You really are what you eat…

Conventional approaches to diet and exercise have conditioned us to believe in calories-in vs. calorie-out, and that all calories are created equal. “The myth that you can out-run a bad diet partially stems from conventional calories-in-calories-out thinking,” says JJ Virgin, certified nutrition specialist and author of the Sugar Impact Diet Cookbook. “People become overweight because they eat too much and exercise too little, the theory goes, so to lose weight they should reduce calories and increase exercise.”
So many factors affect the body’s ability to utilize calories and fat storage, and the ability to convert quality calories into fuel for energy and for working-out. Hormones play a critical factor in this. As a Pilates instructor who works primarily with women, I have noticed that many women feel sensitivity around the issue of hormones, as if it is an indicator of an aging body or signals menopause. However, hormones drive the bus throughout the entirety of our lives, and we are merely in one phase or another, continually changing as there is literally no such thing as a consistency with hormone levels throughout our lifespan.
“Thinking of your body as a bank where you just cash in and check out calories neglects the fact your hormones matter most for lasting fat loss,” Virgin says. “What you eat signals hormones to store or burn fat, boost or crash metabolism, and build or break down muscle.”

So Why Can’t You Exercise Off Last Night’s Binge?

1) All Calories Are Not Created Equal….It’s not all about the number on the package…

Many people believe that calories from a high-sugar content snack will be burned off at the same rate as a high-quality protein, or sugar source from fruit or vegetables, as they are conditioned to think in terms of calories. “Sugar is the key player driving up insulin levels,” Virgin says. The result: It gets stored as fat. Whereas a leafy vegetable such as spinach would trigger other hormones like glucagon, “insulin’s sister hormone that releases fat to burn for energy.” When it comes to calories think of nutrient dense calories vs. low-calorie meals. It’s all about the quality of the calories and how well our body functions as a result of the food consumed.

So why isn’t it about calorie content? Our bodies process healthy and unhealthy foods very differently. That is, 500 calories of chocolate and 500 calories of vegetables will have different effects on our bodies, which is why calorie counting often doesn’t work as we’re focusing on calories not nutrients.

2) Exercise increases your appetite and you naturally eat more.

When you eat more low nutrient, highly-processed foods following your workouts, it will slow your metabolism and your body will fight to maintain it’s current weight….processed sugar really is the enemy here! By choosing poor foods, that are highly processed, contain refined sugars, or gluten-containing foods, you are inclined to eat more of the same types of calories that are creating the phenomenon that maintains your weight, and causes you to gain weight. However, fill your diet with foods that regulate insulin, combined with exercise,  and you will lose weight, even if you eat the calories back that you have burned during intense exercise.  Consuming high-quality, nutrient dense calories, that do not spike blood-sugar and will help regulate hormones, leads to weight loss.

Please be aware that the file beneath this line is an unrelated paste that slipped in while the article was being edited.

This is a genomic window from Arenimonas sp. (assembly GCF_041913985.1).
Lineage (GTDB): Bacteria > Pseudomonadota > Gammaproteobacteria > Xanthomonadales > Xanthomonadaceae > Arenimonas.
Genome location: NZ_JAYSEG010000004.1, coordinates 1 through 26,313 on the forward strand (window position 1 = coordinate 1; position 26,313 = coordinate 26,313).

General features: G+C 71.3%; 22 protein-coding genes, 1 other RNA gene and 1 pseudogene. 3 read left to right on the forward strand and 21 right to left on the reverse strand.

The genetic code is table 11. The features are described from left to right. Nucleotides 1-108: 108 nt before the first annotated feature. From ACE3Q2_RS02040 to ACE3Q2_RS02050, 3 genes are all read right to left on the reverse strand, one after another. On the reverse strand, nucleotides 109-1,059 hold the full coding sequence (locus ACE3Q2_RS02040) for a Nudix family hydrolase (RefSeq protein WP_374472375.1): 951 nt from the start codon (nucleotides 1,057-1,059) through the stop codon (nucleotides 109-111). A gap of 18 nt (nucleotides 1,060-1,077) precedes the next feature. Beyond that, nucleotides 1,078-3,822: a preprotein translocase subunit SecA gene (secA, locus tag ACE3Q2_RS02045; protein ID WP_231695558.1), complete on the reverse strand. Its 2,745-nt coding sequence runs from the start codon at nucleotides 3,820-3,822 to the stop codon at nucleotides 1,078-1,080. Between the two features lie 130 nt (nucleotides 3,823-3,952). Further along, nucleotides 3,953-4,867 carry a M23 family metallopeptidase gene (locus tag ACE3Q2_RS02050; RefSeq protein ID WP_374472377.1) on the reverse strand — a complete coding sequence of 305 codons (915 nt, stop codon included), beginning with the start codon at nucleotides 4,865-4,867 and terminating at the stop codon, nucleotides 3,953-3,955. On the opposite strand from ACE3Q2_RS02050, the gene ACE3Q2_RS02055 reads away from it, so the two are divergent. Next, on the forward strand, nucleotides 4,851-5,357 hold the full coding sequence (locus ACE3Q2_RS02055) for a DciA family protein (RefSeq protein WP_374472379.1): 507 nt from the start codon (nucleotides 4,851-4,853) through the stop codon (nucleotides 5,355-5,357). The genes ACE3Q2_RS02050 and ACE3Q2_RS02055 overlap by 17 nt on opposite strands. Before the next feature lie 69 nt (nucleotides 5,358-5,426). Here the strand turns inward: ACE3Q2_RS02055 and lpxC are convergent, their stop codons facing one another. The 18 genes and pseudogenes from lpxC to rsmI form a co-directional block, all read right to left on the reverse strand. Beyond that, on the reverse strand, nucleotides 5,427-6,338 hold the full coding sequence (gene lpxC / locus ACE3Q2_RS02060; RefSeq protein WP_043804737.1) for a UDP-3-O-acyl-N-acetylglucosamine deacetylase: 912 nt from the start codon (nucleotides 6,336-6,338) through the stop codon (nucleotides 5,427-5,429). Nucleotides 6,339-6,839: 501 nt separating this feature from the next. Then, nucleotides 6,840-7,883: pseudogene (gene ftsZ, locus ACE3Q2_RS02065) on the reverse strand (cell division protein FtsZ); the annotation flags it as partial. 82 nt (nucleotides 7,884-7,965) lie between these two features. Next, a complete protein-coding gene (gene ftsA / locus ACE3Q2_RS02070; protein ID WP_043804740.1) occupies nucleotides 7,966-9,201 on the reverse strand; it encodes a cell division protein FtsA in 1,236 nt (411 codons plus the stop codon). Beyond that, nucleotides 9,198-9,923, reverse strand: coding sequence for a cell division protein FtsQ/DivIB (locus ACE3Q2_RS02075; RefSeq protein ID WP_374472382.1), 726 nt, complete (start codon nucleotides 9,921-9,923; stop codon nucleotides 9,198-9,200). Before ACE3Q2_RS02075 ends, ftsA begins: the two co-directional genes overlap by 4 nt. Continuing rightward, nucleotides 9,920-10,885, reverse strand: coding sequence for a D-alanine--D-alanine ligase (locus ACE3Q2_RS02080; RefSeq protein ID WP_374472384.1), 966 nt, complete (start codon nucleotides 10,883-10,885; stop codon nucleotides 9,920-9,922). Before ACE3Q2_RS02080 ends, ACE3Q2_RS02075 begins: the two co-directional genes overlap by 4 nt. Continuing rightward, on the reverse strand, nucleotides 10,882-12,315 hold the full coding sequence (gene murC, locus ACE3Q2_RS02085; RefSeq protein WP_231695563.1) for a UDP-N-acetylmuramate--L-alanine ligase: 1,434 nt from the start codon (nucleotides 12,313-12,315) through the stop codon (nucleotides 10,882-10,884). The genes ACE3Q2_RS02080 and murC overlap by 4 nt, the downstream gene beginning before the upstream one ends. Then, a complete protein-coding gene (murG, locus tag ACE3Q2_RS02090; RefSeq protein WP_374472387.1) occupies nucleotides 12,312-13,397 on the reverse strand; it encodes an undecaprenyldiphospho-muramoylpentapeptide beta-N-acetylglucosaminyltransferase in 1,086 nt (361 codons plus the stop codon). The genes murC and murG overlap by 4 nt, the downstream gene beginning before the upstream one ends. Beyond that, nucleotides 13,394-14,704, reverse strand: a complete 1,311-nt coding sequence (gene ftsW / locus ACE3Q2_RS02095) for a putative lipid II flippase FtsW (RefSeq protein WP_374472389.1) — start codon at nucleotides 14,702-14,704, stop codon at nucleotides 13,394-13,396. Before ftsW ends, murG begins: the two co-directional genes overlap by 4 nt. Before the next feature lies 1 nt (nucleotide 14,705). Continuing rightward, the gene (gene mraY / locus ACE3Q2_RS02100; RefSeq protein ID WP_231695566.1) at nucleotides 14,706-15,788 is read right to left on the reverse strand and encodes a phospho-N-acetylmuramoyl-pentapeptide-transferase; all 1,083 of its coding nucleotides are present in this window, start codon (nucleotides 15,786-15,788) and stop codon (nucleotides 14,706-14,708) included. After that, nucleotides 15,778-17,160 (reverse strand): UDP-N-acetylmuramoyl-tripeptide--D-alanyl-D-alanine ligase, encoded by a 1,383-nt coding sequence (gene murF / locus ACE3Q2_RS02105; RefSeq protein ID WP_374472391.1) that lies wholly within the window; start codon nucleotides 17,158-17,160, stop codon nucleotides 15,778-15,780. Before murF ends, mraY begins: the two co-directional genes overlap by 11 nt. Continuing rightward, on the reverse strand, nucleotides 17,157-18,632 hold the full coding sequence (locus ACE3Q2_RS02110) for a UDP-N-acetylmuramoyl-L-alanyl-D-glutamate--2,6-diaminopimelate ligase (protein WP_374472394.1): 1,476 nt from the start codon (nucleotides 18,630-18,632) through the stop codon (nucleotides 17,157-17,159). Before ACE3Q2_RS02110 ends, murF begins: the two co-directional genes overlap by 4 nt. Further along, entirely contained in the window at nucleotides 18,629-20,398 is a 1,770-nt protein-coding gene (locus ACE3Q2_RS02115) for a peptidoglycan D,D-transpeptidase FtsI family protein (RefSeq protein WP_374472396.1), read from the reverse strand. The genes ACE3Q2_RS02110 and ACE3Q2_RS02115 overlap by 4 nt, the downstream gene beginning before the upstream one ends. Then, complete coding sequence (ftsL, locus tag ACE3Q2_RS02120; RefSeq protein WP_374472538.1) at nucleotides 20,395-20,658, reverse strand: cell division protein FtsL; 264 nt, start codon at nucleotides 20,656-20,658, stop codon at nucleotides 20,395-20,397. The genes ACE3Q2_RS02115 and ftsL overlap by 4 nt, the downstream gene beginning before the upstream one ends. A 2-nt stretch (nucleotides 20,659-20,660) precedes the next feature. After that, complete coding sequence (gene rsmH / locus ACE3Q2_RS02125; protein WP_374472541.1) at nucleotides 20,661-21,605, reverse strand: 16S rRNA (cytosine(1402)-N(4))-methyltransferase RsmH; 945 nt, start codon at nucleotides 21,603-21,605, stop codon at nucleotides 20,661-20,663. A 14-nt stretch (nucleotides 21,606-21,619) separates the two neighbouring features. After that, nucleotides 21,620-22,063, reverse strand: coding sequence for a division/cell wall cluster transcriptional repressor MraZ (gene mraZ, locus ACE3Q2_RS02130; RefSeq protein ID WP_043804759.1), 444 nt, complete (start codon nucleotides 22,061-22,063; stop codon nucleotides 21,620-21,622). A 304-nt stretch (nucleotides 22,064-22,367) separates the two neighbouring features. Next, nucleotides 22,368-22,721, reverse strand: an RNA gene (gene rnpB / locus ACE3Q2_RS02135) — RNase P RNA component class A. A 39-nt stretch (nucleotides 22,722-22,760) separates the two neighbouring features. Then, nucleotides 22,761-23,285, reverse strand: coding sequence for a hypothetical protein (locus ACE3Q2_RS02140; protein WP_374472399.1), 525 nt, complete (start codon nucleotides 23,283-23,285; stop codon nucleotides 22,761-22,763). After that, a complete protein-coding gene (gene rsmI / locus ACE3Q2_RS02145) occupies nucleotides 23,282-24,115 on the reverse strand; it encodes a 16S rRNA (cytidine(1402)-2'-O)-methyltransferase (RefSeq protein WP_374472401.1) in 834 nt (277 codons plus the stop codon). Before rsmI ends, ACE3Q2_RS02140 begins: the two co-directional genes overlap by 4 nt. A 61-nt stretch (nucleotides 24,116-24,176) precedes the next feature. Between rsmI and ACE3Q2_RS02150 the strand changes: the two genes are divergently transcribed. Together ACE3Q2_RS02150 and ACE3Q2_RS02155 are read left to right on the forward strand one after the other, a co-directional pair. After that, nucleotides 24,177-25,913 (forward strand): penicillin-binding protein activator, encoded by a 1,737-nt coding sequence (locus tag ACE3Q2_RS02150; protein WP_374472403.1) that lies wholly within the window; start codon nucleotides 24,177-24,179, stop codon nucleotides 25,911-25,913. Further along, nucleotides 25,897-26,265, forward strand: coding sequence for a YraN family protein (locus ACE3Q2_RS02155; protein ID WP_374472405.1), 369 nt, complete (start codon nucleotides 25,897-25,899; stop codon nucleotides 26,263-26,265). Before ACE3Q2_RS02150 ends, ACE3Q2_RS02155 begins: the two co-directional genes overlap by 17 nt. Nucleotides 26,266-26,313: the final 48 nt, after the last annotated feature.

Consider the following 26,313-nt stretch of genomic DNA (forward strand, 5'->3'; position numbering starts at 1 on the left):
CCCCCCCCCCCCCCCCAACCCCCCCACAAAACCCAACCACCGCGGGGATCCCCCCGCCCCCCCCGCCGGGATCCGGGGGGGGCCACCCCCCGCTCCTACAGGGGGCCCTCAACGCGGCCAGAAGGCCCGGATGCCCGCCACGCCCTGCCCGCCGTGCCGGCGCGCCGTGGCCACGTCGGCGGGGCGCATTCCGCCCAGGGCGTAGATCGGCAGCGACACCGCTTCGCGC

3) Certain Foods Promote Fat Burning others Promote Fat Storage

Certain foods promote fat storage, such as highly-processed foods. Other foods can help you lose fat. When you eat foods that are high in protein, they provide something called a thermic effect. The thermic effect of food plays a role in stimulating your metabolism, so you actually burn calories to digest and absorb it. Sugars have a very low thermic effect, while proteins and healthy fats have much higher thermic effects. The thermic effect of food is the energy required for digestion, absorption, and disposal of ingested nutrients. Its magnitude depends on the composition of the food consumed:
• Carbohydrates: 5 to 15% of the energy consumed.
• Protein: 20 to 35%
• Fats: at most 5 to 15=

Here are examples of low-quality, junk-food and the time it takes to burn-off calories consumed…it’s much more than you think…

It’s not all about calorie content. Our bodies process healthy and unhealthy foods very differently. That is, 500 calories of chocolate and 500 calories of vegetables will have different effects on our bodies, which is why calorie counting often doesn’t work as we’re focusing on calories not nutrients.


If a chocolate bar is the only thing you indulge in for the entire day, you could probably work it off easily through some light cleaning for an hour, or a nice 45-minute walk outside. But if it’s just another drop in the bad-diet bucket, watch out.
Cleaning: 1 hour, 6 minutes
Walking: 46 minutes
Push-ups: 23 minutes
Running: 19 minutes

Like the Snickers, one bag of M&M’s likely won’t destroy your entire diet, but you’ll still need to put aside almost an hour of light activity to burn it off.
Cleaning: 1 hour, 9 minutes
Walking: 48 minutes
Push-ups: 24 minutes
Running: 20 minutes

And let’s not forget about coffee and specialty drinks…
Cleaning: 2 hours
Walking: 1 hour, 24 minutes
Push-ups: 42 minutes
Running: 35 minutes


For more information on healthy eating choices, proper meal-planning for optimal energy and weight-loss contact the studio.  Health Coaching is one of the many ways the studio supports clients in having a healthy mind, body and lifestyle. Health coaching may be conducted on as needed basis or as part of an on-going health and weight-loss program.

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